Civilian Canon Thomas J. Magner (aged about 69) of 1 Chapel Street, Dunmanway (Ballyhalwick near Dunmanway)
Date of incident: 15 Dec. 1920
Sources: CE, 16, 17 Dec. 1920; II, 16, 17 Dec. 1920; SS, 21 Dec. 1920; CCE, 8 Jan. 1921; II, 8 Jan., 5, 18 Feb., 22, 28 March, 5 May 1921; CWN, 15 Jan. 1921; FJ, 18 Feb., 4, 26 March, 5 May 1921; Military Inquests, WO 35/155B/12 (TNA); Ted O’Sullivan’s WS 1478, 27 (BMH); O’Mahony (2010-11), 59-61; Leeson (2011), 204; Ó hÉalaithe (2014), 147.
Note: K Company of the Auxiliaries, whose members had been mainly responsible for the burning of Cork city on the night of 11-12 December 1920, were very soon thereafter moved to Dunmanway, where under their commander Colonel Latimer they set up their barracks in the Dunmanway workhouse. Their move to Dunmanway occurred only about two weeks after Tom Barry’s Flying Column had wiped out a company of their comrades at Kilmichael. In combination with RIC constables based in the Dunmanway RIC barracks, the Auxiliaries of K Company had proclaimed their intention to avenge their defeat at Kilmichael, but the more likely spur to the killings of Canon Thomas Magner and his young parishioner Tadhg or Timothy Crowley was the Dillon’s Cross ambush a few days earlier.
Dublin Castle officials provided a reasonably accurate report of the incident that transpired on 15 December 1920: ‘At 1 p.m. yesterday about 30 Auxiliary police left Dunmanway in two motor lorries, with a cadet in charge, to go to Cork to attend the funeral of one of their number who was recently shot dead in Cork [almost certainly RIC Auxiliary Cadet Spencer Chapman]. About one mile from Dunmanway, on the road to Ballineen, they met the Rev. Canon Magner, aged 73 years, Parish Priest, Dunmanway, and Timothy Crowley, 24, [a] farmer’s son. The cadet in charge stopped the lorries, walked over to Timothy Crowley, asked him for a [bicycle] permit, and shot him dead with his revolver. The cadet then turned to Canon Magner, who was close by, and shot him dead also. . . . The motor lorries returned to Dunmanway, and the men reported what took place to the colonel in charge, who immediately placed the cadet under arrest and sent him under escort to Cork, where he is now in military custody. He is reported to be out of his mind.’ See CE, 17 Dec. 1921. The culprit was RIC Auxiliary Cadet Sergeant Vernon Anwell Hart.
One Dublin newspaper correspondent reported that the offending cadet ‘was one of the party attacked at Dillon’s Cross last Sat. evening [11 December], when one Auxiliary was killed and 11 wounded’. Of Magner, it was said that he ‘was a most inoffensive priest, who was most anxious for peace in Dunmanway. Crowley was a respectable farmer’s son who took no part in politics’. See II, 17 Dec. 1921.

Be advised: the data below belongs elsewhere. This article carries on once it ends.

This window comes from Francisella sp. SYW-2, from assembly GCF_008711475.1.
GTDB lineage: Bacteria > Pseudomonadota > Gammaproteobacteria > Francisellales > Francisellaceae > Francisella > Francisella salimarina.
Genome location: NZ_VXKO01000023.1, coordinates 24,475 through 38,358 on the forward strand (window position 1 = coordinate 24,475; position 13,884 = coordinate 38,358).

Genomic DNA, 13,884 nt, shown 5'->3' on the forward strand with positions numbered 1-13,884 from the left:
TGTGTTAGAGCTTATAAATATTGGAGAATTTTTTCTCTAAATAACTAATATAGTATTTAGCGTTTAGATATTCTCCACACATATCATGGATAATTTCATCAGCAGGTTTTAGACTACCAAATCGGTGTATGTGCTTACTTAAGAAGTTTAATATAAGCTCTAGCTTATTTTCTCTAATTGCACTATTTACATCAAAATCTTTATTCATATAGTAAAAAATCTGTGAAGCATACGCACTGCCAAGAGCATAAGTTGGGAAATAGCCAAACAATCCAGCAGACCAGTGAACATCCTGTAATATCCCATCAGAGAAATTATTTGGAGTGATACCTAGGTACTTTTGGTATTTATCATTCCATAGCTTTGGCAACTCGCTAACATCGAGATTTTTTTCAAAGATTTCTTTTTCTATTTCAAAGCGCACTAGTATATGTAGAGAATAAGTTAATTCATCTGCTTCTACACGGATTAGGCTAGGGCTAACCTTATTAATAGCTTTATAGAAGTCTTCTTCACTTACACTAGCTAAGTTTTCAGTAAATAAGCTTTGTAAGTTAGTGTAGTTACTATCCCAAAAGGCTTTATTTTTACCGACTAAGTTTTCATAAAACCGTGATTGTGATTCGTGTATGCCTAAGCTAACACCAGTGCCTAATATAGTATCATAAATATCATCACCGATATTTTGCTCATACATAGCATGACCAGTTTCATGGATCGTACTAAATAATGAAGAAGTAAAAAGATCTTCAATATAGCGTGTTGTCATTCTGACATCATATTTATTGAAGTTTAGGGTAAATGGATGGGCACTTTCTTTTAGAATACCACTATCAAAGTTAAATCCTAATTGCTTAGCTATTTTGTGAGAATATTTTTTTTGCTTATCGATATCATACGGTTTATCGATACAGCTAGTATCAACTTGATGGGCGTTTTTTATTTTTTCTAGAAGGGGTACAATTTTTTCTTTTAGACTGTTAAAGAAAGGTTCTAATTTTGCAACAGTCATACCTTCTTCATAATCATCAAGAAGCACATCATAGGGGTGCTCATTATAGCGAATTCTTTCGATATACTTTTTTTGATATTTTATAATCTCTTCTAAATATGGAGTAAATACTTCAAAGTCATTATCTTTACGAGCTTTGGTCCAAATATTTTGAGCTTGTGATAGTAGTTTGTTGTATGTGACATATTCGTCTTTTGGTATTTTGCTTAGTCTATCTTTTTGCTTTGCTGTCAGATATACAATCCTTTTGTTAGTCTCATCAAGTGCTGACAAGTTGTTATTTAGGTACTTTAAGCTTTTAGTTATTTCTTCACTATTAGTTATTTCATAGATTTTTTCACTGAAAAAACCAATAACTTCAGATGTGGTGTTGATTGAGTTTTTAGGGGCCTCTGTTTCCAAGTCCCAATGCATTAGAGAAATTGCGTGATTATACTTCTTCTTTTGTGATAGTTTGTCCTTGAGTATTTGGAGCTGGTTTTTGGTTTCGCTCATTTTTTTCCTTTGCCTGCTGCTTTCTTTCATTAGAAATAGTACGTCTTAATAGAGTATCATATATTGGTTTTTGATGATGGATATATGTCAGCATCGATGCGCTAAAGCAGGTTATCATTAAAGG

There was enormous sympathy for Magner and tremendous revulsion among nationalists over his killing. It was reported, first of all, that he was shot dead ‘while endeavouring to prevent the killing’ of Crowley, who was cycling outside the town. (Crowley may not have had a permit for his bicycle, as was now required under martial law.) Magner ‘was taking his customary walk on the Balbreen road outside the town when he intervened on Crowley’s behalf’. The priest seems to have been reading his breviary. ‘The news of the tragedy created a painful sensation in Cork city, where [the] deceased had spent many years,’ reported the Irish Independent the next day. ‘He was advanced in years and was one of the most popular priests in the diocese.’ A native of The Ovens, Co. Cork, he was educated at the diocesan seminary at Farranferris and then later at the Irish College in Paris. At the first he excelled in math, and at the second in theology. He reportedly ‘had a brilliant course’ in Paris. His first curacy was at Kinsale, his second at Bandon, where he spent about eleven years. He was then appointed to the cathedral parish of Cork, where he distinguished himself as president of the Young Men’s Society. ‘Some years ago he was appointed to Dunmanway and also to the diocesan chapter.’ See II, 16 Dec. 1920.
Resident Magistrate P. S. Brady was an eyewitness to most of what happened and provided an account to the ‘special representative’ of the Irish Independent. The breakdown of Brady’s motorcar put him at the spot. The offending cadet at first refused to believe that Brady was an R.M. and threatened to shoot him. When the cadet walked over to Crowley and shot him in the head after a short conversation, one of the other Auxiliaries cried out, ‘My God! He shot him!’ Finally, according to the reporter’s version of Brady’s account, ‘The Auxiliary approached him [Canon Magner], got him on his knees, took off his hat, and apparently kept him on his knees for about a quarter of an hour while he plied him with questions. Then another shot rang out, and Canon Magner fell dead.’ See II, 17 Dec. 1920. Bishop Daniel Cohalan of Cork, in a letter to the press, called the killing of Canon Magner ‘the latest move in the devil’s competition in crime’. He added that he had feared ‘such an occurrence since the Kilmichael ambush’. See II, 16 Dec. 1920.